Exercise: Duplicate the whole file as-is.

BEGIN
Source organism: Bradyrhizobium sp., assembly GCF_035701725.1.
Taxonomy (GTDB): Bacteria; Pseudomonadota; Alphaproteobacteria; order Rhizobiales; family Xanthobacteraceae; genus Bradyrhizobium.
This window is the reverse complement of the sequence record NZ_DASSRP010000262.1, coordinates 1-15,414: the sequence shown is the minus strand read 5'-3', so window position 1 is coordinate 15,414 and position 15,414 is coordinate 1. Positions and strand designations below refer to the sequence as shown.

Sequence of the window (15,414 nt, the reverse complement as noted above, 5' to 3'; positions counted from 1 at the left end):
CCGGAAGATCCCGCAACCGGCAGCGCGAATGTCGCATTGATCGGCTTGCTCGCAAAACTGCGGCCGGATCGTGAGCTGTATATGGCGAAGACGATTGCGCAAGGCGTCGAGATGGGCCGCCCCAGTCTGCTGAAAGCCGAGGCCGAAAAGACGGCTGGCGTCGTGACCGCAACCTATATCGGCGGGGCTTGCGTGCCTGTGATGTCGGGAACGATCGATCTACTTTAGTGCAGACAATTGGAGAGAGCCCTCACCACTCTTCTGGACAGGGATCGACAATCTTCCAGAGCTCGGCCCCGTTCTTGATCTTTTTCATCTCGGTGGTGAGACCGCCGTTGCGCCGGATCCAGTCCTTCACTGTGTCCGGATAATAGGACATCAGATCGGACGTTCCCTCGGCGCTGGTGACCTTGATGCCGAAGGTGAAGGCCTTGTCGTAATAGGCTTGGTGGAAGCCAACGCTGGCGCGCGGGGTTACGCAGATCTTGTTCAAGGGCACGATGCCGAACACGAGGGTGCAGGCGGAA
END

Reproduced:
Source organism: Bradyrhizobium sp., assembly GCF_035701725.1.
Taxonomy (GTDB): Bacteria; Pseudomonadota; Alphaproteobacteria; order Rhizobiales; family Xanthobacteraceae; genus Bradyrhizobium.
This window is the reverse complement of the sequence record NZ_DASSRP010000262.1, coordinates 1-15,414: the sequence shown is the minus strand read 5'-3', so window position 1 is coordinate 15,414 and position 15,414 is coordinate 1. Positions and strand designations below refer to the sequence as shown.

Sequence of the window (15,414 nt, the reverse complement as noted above, 5' to 3'; positions counted from 1 at the left end):
CCGGAAGATCCCGCAACCGGCAGCGCGAATGTCGCATTGATCGGCTTGCTCGCAAAACTGCGGCCGGATCGTGAGCTGTATATGGCGAAGACGATTGCGCAAGGCGTCGAGATGGGCCGCCCCAGTCTGCTGAAAGCCGAGGCCGAAAAGACGGCTGGCGTCGTGACCGCAACCTATATCGGCGGGGCTTGCGTGCCTGTGATGTCGGGAACGATCGATCTACTTTAGTGCAGACAATTGGAGAGAGCCCTCACCACTCTTCTGGACAGGGATCGACAATCTTCCAGAGCTCGGCCCCGTTCTTGATCTTTTTCATCTCGGTGGTGAGACCGCCGTTGCGCCGGATCCAGTCCTTCACTGTGTCCGGATAATAGGACATCAGATCGGACGTTCCCTCGGCGCTGGTGACCTTGATGCCGAAGGTGAAGGCCTTGTCGTAATAGGCTTGGTGGAAGCCAACGCTGGCGCGCGGGGTTACGCAGATCTTGTTCAAGGGCACGATGCCGAACACGAGGGTGCAGGCGGAA